By Kaitlin Steinberg
By Minh T Truong
By Molly Dunn
By Brooke Viggiano
By Kaitlin Steinberg
By Molly Dunn
By Molly Dunn
By Eating Our Words
As far as icehouses go, scholarship suggests the Chinese got there first. As early as the eighth century B.C.E., they stored ice in caves or pits, using the evaporation from the surface to keep the rest of the mass frozen.
In Britain, the first recorded icehouse was built in 1619 at Greenwich, a royal hunting preserve upriver along the Thames. The 18th century saw a great expansion in the building of icehouses. Both George Washington, at Mount Vernon, and Thomas Jefferson, at Monticello, stored blocks of ice from the winter in special structures. There was even an extensive trade established for New England ice, which was cut in blocks from ponds and rivers and brought down to the South in sailing ships.
The first practical mechanical refrigeration system was invented in 1844 by American physician John Gorrie to cool sickrooms in a Florida hospital. American businessman Alexander C. Twinning generally is credited with initiating commercial refrigeration in 1856. Shortly afterward, Australian James Harrison introduced vapor-compression refrigeration to the brewing and meatpacking industries. A somewhat more complex system using ammonia was developed by Ferdinand Carré in France in 1859.
Most American households in the first decades of the 20th century used iceboxes that were supplied almost daily with blocks of ice from a local refrigeration plant. Only in the 1930s did home refrigeration become attainable for middle-class Americans.
Houston, our beloved, sweltering Houston, developed an entire cultural institution around the mechanical ice-producing plants that sprung up to supply households with their daily needs. The icehouses sold blocks of ice, usually in five-pound chunks. It was a man's chore to walk down to the icehouse and buy the day's block. Given the preternatural heat, icehouse operators put bottles of sodas and beer in their storerooms so that customers could have a refresher before they set off for home, dripping block in hand. When refrigerators became common in Texas cities and towns, the icehouse remained a neighborhood social center, selling cold beers and sodas.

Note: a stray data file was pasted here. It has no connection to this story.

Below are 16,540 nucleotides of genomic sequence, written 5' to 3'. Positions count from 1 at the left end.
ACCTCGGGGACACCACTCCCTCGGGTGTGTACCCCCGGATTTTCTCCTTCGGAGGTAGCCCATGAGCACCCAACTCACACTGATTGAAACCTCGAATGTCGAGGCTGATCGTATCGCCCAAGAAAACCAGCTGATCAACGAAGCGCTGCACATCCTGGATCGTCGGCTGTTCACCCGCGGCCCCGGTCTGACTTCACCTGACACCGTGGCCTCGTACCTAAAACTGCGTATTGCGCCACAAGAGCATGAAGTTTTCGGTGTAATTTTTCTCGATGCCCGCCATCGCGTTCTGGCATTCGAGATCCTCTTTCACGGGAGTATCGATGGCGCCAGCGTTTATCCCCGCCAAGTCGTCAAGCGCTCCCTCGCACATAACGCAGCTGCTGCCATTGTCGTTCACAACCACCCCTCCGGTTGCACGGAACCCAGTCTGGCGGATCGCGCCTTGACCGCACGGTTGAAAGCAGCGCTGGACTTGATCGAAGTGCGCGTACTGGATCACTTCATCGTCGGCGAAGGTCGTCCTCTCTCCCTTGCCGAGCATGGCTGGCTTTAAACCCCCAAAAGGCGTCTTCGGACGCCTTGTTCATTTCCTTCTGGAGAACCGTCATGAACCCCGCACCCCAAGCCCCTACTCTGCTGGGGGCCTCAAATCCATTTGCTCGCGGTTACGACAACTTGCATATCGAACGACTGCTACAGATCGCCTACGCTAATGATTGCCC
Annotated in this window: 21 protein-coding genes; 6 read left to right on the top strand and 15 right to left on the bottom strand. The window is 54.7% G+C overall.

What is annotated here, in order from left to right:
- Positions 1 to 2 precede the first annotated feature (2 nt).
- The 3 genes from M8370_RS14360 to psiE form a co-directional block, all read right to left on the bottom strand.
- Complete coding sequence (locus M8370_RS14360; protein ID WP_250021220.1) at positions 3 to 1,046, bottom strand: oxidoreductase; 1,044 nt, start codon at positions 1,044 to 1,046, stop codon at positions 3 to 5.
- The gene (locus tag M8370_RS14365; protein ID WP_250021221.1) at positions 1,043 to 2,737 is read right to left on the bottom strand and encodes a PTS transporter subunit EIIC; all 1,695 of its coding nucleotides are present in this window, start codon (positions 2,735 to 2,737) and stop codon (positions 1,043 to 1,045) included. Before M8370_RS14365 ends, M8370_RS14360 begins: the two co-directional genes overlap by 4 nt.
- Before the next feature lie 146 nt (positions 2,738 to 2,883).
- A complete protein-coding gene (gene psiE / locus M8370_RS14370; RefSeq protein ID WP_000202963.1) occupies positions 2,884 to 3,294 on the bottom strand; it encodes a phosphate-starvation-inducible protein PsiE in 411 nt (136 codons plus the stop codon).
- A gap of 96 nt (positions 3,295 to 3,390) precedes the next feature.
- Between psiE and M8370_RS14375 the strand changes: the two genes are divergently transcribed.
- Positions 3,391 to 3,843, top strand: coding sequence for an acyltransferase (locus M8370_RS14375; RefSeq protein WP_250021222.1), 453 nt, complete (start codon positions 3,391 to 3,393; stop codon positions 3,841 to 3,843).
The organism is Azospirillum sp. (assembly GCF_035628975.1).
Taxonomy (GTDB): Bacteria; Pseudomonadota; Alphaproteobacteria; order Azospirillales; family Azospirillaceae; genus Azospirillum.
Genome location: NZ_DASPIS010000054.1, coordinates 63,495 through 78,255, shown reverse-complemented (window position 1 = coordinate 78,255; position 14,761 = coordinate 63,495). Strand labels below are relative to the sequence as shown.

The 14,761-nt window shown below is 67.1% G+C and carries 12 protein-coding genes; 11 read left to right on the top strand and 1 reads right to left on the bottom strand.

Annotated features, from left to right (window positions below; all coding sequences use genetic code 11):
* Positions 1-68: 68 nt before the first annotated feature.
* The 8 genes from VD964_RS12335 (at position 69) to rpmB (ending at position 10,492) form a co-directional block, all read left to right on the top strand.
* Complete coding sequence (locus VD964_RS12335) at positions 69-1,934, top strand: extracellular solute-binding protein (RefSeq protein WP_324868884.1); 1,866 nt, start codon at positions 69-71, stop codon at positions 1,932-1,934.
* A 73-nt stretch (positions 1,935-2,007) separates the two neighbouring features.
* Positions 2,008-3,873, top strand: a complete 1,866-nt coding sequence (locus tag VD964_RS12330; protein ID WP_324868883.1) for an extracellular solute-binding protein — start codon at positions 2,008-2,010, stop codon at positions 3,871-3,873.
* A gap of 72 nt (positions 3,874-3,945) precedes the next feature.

Today a few old icehouses, minus the ice-making equipment, carry on. The Bowie Icehouse [7215 Bowie, (713)928-9344] claims to be the oldest continuously operating one in Houston, having opened some 58 years ago. The West Alabama Icehouse [1919 West Alabama, (713)528-6874] is also a local institution.
But mirabile dictu! There is a new birth of icehouse culture. One of the first was Little Woodrow's Neighborhood Icehouse [2301 West Alabama, (713)529-0449]. This was an icehouse for the George W. Bush generation, which had not done the Greatest Generation thing by slogging through a Depression and then going off to fight a world war against really scary enemies -- countries larger and more industrialized than Grenada or Panama. It was for aging Young Republicans who had drunk a truly massive quantity of keg beer on fraternity and sorority row in Austin and College Station and had lived to inherit their fathers' commercial air-conditioning businesses.
In the last month, two new establishments calling themselves icehouses have sprung up. There is the Village Icehouse [5611 Morningside, (713)521-2337], a dark and meditative place offering, according to its sign, "over 100 beers" and "Twenty Five on Tap." The place, in the Rice Village, has a rooftop area with seven four-seat tables and seven picnic tables and a kiosk. Melanie Brown, the general manager, promises several television screens on the roof in time for March Madness, plus boiled crawfish and $4 pitchers -- real icehouse prices. In inclement weather, the downstairs area has, in addition to the bar, a pair of golf video games and a jukebox. Closely neighboring tap houses include The Ginger Man [5607 1/2 Morningside, (713)526-2770], the new 221-B Baker Street Pub [5510 Morningside, (713)942-9900] and Griff's [5555 Morningside, (713)522-9133]. Not surprisingly, Village Icehouse owner Lane Clark has hired Danny Evans, the Little Woodrow's guru, to provide management expertise.
Over in the relatively wilder and woollier Montrose, there is the new Chulo's Icehouse [502 Elgin Street, (713)520-5218]. Chulo himself, also known as Juan Guzman, and his partners, David Medina, Tammy Yoder and Tim Tallent, have installed in a former Exxon gas station a truly nouvelle icehouse concept. A whiteboard on the wall lists television programs that will be shown on the sets around the bar. There is Queer as Folk on Sundays and Will and Grace on Thursdays, with Sex and the City promised if HBO revives it. On Sundays, there are very un-icehouse mimosas available all day. Chulo's, in classic icehouse fashion, serves no food except for free hot dogs on Mondays from 3 p.m. to 7 p.m. However, you can bring your own food and your own liquor, and Chulo's will provide setups.
Up Brazos Street from Chulo's is the relatively newish (bartender Heather Robbins guesses it's "about seven months" old) Midtown Station [2306 Brazos, (713)522-1041], an icehouse with, ahem, a full bar where you can get a Hennessy XO cognac for $7.50 or a glass of Penfolds chardonnay for $5. There are games, of course -- two Golden Tee video golf games, two electronic dartboards, two small pool tables and several television screens. It is the most manicured, inside and out, of the new icehouses.
The only heavy object you may carry home from these icehouses is your own inebriated carcass.